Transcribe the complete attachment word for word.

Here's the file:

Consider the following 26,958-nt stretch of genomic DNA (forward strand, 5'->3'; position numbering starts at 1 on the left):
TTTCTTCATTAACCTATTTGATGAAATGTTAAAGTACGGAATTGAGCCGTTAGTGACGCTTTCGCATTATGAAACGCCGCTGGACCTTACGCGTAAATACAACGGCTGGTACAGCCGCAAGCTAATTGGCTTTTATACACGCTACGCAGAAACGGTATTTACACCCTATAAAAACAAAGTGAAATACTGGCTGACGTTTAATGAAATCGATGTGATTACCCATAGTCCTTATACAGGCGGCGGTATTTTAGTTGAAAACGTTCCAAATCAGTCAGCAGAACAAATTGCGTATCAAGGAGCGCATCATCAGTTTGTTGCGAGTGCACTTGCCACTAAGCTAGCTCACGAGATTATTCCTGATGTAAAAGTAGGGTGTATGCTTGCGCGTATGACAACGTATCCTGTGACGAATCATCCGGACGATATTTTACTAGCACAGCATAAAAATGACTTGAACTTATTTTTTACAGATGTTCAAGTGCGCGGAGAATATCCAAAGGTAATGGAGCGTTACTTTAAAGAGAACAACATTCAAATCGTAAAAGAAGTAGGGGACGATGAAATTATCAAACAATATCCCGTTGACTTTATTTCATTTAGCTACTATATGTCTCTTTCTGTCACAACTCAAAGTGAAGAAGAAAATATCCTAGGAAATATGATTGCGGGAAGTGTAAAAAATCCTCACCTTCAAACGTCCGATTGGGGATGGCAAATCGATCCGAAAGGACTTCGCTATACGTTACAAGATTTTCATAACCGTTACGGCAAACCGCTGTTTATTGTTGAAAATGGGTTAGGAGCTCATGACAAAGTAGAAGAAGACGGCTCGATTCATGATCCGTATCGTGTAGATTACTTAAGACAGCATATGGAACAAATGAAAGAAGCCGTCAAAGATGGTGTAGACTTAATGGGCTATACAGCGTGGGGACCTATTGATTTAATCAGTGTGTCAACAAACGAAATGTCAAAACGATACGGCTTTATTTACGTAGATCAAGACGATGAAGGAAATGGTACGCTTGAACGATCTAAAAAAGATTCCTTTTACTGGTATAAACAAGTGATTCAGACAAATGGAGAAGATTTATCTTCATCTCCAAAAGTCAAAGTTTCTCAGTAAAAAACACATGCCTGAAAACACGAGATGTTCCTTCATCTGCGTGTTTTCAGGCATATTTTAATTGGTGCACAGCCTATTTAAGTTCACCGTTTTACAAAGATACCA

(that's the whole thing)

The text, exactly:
Consider the following 26,958-nt stretch of genomic DNA (forward strand, 5'->3'; position numbering starts at 1 on the left):
TTTCTTCATTAACCTATTTGATGAAATGTTAAAGTACGGAATTGAGCCGTTAGTGACGCTTTCGCATTATGAAACGCCGCTGGACCTTACGCGTAAATACAACGGCTGGTACAGCCGCAAGCTAATTGGCTTTTATACACGCTACGCAGAAACGGTATTTACACCCTATAAAAACAAAGTGAAATACTGGCTGACGTTTAATGAAATCGATGTGATTACCCATAGTCCTTATACAGGCGGCGGTATTTTAGTTGAAAACGTTCCAAATCAGTCAGCAGAACAAATTGCGTATCAAGGAGCGCATCATCAGTTTGTTGCGAGTGCACTTGCCACTAAGCTAGCTCACGAGATTATTCCTGATGTAAAAGTAGGGTGTATGCTTGCGCGTATGACAACGTATCCTGTGACGAATCATCCGGACGATATTTTACTAGCACAGCATAAAAATGACTTGAACTTATTTTTTACAGATGTTCAAGTGCGCGGAGAATATCCAAAGGTAATGGAGCGTTACTTTAAAGAGAACAACATTCAAATCGTAAAAGAAGTAGGGGACGATGAAATTATCAAACAATATCCCGTTGACTTTATTTCATTTAGCTACTATATGTCTCTTTCTGTCACAACTCAAAGTGAAGAAGAAAATATCCTAGGAAATATGATTGCGGGAAGTGTAAAAAATCCTCACCTTCAAACGTCCGATTGGGGATGGCAAATCGATCCGAAAGGACTTCGCTATACGTTACAAGATTTTCATAACCGTTACGGCAAACCGCTGTTTATTGTTGAAAATGGGTTAGGAGCTCATGACAAAGTAGAAGAAGACGGCTCGATTCATGATCCGTATCGTGTAGATTACTTAAGACAGCATATGGAACAAATGAAAGAAGCCGTCAAAGATGGTGTAGACTTAATGGGCTATACAGCGTGGGGACCTATTGATTTAATCAGTGTGTCAACAAACGAAATGTCAAAACGATACGGCTTTATTTACGTAGATCAAGACGATGAAGGAAATGGTACGCTTGAACGATCTAAAAAAGATTCCTTTTACTGGTATAAACAAGTGATTCAGACAAATGGAGAAGATTTATCTTCATCTCCAAAAGTCAAAGTTTCTCAGTAAAAAACACATGCCTGAAAACACGAGATGTTCCTTCATCTGCGTGTTTTCAGGCATATTTTAATTGGTGCACAGCCTATTTAAGTTCACCGTTTTACAAAGATACCA